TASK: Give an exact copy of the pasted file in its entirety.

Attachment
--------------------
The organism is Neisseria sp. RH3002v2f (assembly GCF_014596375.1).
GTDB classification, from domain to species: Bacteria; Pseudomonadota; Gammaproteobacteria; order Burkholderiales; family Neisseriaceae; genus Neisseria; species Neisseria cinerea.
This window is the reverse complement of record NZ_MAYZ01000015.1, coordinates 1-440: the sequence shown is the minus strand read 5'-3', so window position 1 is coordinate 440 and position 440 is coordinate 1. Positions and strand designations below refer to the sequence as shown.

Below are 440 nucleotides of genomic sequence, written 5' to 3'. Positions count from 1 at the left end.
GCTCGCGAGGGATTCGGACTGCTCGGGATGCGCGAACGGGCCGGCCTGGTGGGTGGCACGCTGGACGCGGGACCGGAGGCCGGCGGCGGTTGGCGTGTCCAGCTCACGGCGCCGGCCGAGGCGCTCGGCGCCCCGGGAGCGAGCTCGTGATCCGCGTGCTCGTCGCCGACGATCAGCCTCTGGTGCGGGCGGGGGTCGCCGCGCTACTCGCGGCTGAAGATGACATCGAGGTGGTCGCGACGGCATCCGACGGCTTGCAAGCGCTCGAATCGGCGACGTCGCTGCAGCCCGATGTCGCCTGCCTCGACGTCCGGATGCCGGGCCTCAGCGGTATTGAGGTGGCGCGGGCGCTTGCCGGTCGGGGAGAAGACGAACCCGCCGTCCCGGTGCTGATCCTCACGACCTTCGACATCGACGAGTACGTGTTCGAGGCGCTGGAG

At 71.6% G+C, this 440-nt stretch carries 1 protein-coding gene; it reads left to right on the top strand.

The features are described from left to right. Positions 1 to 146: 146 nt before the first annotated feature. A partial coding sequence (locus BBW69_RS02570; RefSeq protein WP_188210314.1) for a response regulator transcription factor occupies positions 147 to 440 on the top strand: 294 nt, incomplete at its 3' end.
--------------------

The organism is Neisseria sp. RH3002v2f (assembly GCF_014596375.1).
GTDB classification, from domain to species: Bacteria; Pseudomonadota; Gammaproteobacteria; order Burkholderiales; family Neisseriaceae; genus Neisseria; species Neisseria cinerea.
This window is the reverse complement of record NZ_MAYZ01000015.1, coordinates 1-440: the sequence shown is the minus strand read 5'-3', so window position 1 is coordinate 440 and position 440 is coordinate 1. Positions and strand designations below refer to the sequence as shown.

Below are 440 nucleotides of genomic sequence, written 5' to 3'. Positions count from 1 at the left end.
GCTCGCGAGGGATTCGGACTGCTCGGGATGCGCGAACGGGCCGGCCTGGTGGGTGGCACGCTGGACGCGGGACCGGAGGCCGGCGGCGGTTGGCGTGTCCAGCTCACGGCGCCGGCCGAGGCGCTCGGCGCCCCGGGAGCGAGCTCGTGATCCGCGTGCTCGTCGCCGACGATCAGCCTCTGGTGCGGGCGGGGGTCGCCGCGCTACTCGCGGCTGAAGATGACATCGAGGTGGTCGCGACGGCATCCGACGGCTTGCAAGCGCTCGAATCGGCGACGTCGCTGCAGCCCGATGTCGCCTGCCTCGACGTCCGGATGCCGGGCCTCAGCGGTATTGAGGTGGCGCGGGCGCTTGCCGGTCGGGGAGAAGACGAACCCGCCGTCCCGGTGCTGATCCTCACGACCTTCGACATCGACGAGTACGTGTTCGAGGCGCTGGAG

At 71.6% G+C, this 440-nt stretch carries 1 protein-coding gene; it reads left to right on the top strand.

The features are described from left to right. Positions 1 to 146: 146 nt before the first annotated feature. A partial coding sequence (locus BBW69_RS02570; RefSeq protein WP_188210314.1) for a response regulator transcription factor occupies positions 147 to 440 on the top strand: 294 nt, incomplete at its 3' end.